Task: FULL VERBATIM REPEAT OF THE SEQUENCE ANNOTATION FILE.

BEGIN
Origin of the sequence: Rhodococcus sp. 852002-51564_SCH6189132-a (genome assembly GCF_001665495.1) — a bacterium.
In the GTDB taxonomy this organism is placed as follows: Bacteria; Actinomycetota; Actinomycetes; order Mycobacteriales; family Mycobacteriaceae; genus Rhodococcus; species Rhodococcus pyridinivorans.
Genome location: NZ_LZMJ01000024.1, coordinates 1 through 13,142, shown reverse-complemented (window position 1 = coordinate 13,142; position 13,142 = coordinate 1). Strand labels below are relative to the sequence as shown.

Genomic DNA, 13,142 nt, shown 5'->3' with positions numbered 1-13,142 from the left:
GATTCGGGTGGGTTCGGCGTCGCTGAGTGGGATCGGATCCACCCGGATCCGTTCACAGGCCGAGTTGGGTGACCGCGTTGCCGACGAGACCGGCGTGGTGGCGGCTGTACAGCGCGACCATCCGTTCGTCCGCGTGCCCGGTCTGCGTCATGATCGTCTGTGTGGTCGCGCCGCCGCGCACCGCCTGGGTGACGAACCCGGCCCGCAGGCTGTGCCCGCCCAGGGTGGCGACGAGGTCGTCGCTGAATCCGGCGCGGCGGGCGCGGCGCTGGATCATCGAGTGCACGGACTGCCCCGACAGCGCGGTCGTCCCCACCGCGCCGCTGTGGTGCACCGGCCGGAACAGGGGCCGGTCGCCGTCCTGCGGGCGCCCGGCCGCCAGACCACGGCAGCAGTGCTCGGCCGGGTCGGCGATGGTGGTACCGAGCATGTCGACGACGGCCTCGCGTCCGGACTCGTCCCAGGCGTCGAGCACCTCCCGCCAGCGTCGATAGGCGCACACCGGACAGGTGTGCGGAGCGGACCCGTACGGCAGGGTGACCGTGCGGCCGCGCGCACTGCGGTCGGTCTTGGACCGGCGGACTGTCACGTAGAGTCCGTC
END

Origin of the sequence: Rhodococcus sp. 852002-51564_SCH6189132-a (genome assembly GCF_001665495.1) — a bacterium.
In the GTDB taxonomy this organism is placed as follows: Bacteria; Actinomycetota; Actinomycetes; order Mycobacteriales; family Mycobacteriaceae; genus Rhodococcus; species Rhodococcus pyridinivorans.
Genome location: NZ_LZMJ01000024.1, coordinates 1 through 13,142, shown reverse-complemented (window position 1 = coordinate 13,142; position 13,142 = coordinate 1). Strand labels below are relative to the sequence as shown.

Genomic DNA, 13,142 nt, shown 5'->3' with positions numbered 1-13,142 from the left:
GATTCGGGTGGGTTCGGCGTCGCTGAGTGGGATCGGATCCACCCGGATCCGTTCACAGGCCGAGTTGGGTGACCGCGTTGCCGACGAGACCGGCGTGGTGGCGGCTGTACAGCGCGACCATCCGTTCGTCCGCGTGCCCGGTCTGCGTCATGATCGTCTGTGTGGTCGCGCCGCCGCGCACCGCCTGGGTGACGAACCCGGCCCGCAGGCTGTGCCCGCCCAGGGTGGCGACGAGGTCGTCGCTGAATCCGGCGCGGCGGGCGCGGCGCTGGATCATCGAGTGCACGGACTGCCCCGACAGCGCGGTCGTCCCCACCGCGCCGCTGTGGTGCACCGGCCGGAACAGGGGCCGGTCGCCGTCCTGCGGGCGCCCGGCCGCCAGACCACGGCAGCAGTGCTCGGCCGGGTCGGCGATGGTGGTACCGAGCATGTCGACGACGGCCTCGCGTCCGGACTCGTCCCAGGCGTCGAGCACCTCCCGCCAGCGTCGATAGGCGCACACCGGACAGGTGTGCGGAGCGGACCCGTACGGCAGGGTGACCGTGCGGCCGCGCGCACTGCGGTCGGTCTTGGACCGGCGGACTGTCACGTAGAGTCCGTC